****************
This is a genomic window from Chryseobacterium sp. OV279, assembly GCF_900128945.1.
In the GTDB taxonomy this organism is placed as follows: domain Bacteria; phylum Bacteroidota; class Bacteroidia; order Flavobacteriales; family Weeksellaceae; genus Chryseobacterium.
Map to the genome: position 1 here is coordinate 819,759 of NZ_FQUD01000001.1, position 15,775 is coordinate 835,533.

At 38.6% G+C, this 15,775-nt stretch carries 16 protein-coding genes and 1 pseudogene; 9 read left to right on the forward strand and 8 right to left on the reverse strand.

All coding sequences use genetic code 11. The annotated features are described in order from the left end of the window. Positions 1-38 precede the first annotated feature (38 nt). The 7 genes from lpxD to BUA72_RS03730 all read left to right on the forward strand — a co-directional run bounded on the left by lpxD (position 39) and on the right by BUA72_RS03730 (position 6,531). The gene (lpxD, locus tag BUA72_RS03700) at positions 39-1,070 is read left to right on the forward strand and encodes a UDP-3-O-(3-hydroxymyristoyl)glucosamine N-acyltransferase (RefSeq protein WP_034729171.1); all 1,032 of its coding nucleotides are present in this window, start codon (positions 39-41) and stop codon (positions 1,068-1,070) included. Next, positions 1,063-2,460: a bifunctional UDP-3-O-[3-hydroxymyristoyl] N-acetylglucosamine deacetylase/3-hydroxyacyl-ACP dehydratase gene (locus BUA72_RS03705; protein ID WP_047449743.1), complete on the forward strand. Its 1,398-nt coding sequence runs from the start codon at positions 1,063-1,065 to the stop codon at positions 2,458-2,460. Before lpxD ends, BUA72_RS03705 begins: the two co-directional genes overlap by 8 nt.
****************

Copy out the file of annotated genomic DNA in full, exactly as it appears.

This is a genomic window from Chryseobacterium sp. OV279, assembly GCF_900128945.1.
In the GTDB taxonomy this organism is placed as follows: domain Bacteria; phylum Bacteroidota; class Bacteroidia; order Flavobacteriales; family Weeksellaceae; genus Chryseobacterium.
Map to the genome: position 1 here is coordinate 819,759 of NZ_FQUD01000001.1, position 15,775 is coordinate 835,533.

At 38.6% G+C, this 15,775-nt stretch carries 16 protein-coding genes and 1 pseudogene; 9 read left to right on the forward strand and 8 right to left on the reverse strand.

All coding sequences use genetic code 11. The annotated features are described in order from the left end of the window. Positions 1-38 precede the first annotated feature (38 nt). The 7 genes from lpxD to BUA72_RS03730 all read left to right on the forward strand — a co-directional run bounded on the left by lpxD (position 39) and on the right by BUA72_RS03730 (position 6,531). The gene (lpxD, locus tag BUA72_RS03700) at positions 39-1,070 is read left to right on the forward strand and encodes a UDP-3-O-(3-hydroxymyristoyl)glucosamine N-acyltransferase (RefSeq protein WP_034729171.1); all 1,032 of its coding nucleotides are present in this window, start codon (positions 39-41) and stop codon (positions 1,068-1,070) included. Next, positions 1,063-2,460: a bifunctional UDP-3-O-[3-hydroxymyristoyl] N-acetylglucosamine deacetylase/3-hydroxyacyl-ACP dehydratase gene (locus BUA72_RS03705; protein ID WP_047449743.1), complete on the forward strand. Its 1,398-nt coding sequence runs from the start codon at positions 1,063-1,065 to the stop codon at positions 2,458-2,460. Before lpxD ends, BUA72_RS03705 begins: the two co-directional genes overlap by 8 nt.